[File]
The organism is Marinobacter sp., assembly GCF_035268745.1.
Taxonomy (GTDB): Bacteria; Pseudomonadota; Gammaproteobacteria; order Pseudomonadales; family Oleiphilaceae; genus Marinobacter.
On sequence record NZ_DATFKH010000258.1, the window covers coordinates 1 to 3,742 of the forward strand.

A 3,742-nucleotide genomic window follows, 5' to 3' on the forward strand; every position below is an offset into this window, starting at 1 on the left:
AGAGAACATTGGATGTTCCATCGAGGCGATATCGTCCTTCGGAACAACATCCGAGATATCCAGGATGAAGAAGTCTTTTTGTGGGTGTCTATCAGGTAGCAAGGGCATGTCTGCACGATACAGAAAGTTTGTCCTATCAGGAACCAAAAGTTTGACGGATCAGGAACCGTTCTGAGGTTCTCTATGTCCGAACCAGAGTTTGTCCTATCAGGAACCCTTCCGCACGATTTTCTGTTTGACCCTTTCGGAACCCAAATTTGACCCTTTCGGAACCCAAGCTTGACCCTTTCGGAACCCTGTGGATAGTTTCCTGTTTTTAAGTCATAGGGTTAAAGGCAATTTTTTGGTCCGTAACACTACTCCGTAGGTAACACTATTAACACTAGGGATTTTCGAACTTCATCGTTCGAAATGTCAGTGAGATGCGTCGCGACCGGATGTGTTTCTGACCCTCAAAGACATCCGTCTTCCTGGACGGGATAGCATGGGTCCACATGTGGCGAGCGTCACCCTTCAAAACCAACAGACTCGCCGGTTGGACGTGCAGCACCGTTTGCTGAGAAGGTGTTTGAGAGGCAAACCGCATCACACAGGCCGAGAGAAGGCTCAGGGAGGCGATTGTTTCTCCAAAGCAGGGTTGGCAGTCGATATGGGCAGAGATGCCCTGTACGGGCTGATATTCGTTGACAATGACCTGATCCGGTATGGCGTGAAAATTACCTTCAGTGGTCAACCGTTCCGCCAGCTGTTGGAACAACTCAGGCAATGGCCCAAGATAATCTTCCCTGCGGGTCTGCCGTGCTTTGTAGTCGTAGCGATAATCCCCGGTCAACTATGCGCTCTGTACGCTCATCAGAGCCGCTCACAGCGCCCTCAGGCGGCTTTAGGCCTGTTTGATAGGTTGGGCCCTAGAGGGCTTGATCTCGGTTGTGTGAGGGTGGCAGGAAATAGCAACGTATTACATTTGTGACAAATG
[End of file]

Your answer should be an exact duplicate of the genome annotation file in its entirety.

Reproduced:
The organism is Marinobacter sp., assembly GCF_035268745.1.
Taxonomy (GTDB): Bacteria; Pseudomonadota; Gammaproteobacteria; order Pseudomonadales; family Oleiphilaceae; genus Marinobacter.
On sequence record NZ_DATFKH010000258.1, the window covers coordinates 1 to 3,742 of the forward strand.

A 3,742-nucleotide genomic window follows, 5' to 3' on the forward strand; every position below is an offset into this window, starting at 1 on the left:
AGAGAACATTGGATGTTCCATCGAGGCGATATCGTCCTTCGGAACAACATCCGAGATATCCAGGATGAAGAAGTCTTTTTGTGGGTGTCTATCAGGTAGCAAGGGCATGTCTGCACGATACAGAAAGTTTGTCCTATCAGGAACCAAAAGTTTGACGGATCAGGAACCGTTCTGAGGTTCTCTATGTCCGAACCAGAGTTTGTCCTATCAGGAACCCTTCCGCACGATTTTCTGTTTGACCCTTTCGGAACCCAAATTTGACCCTTTCGGAACCCAAGCTTGACCCTTTCGGAACCCTGTGGATAGTTTCCTGTTTTTAAGTCATAGGGTTAAAGGCAATTTTTTGGTCCGTAACACTACTCCGTAGGTAACACTATTAACACTAGGGATTTTCGAACTTCATCGTTCGAAATGTCAGTGAGATGCGTCGCGACCGGATGTGTTTCTGACCCTCAAAGACATCCGTCTTCCTGGACGGGATAGCATGGGTCCACATGTGGCGAGCGTCACCCTTCAAAACCAACAGACTCGCCGGTTGGACGTGCAGCACCGTTTGCTGAGAAGGTGTTTGAGAGGCAAACCGCATCACACAGGCCGAGAGAAGGCTCAGGGAGGCGATTGTTTCTCCAAAGCAGGGTTGGCAGTCGATATGGGCAGAGATGCCCTGTACGGGCTGATATTCGTTGACAATGACCTGATCCGGTATGGCGTGAAAATTACCTTCAGTGGTCAACCGTTCCGCCAGCTGTTGGAACAACTCAGGCAATGGCCCAAGATAATCTTCCCTGCGGGTCTGCCGTGCTTTGTAGTCGTAGCGATAATCCCCGGTCAACTATGCGCTCTGTACGCTCATCAGAGCCGCTCACAGCGCCCTCAGGCGGCTTTAGGCCTGTTTGATAGGTTGGGCCCTAGAGGGCTTGATCTCGGTTGTGTGAGGGTGGCAGGAAATAGCAACGTATTACATTTGTGACAAATG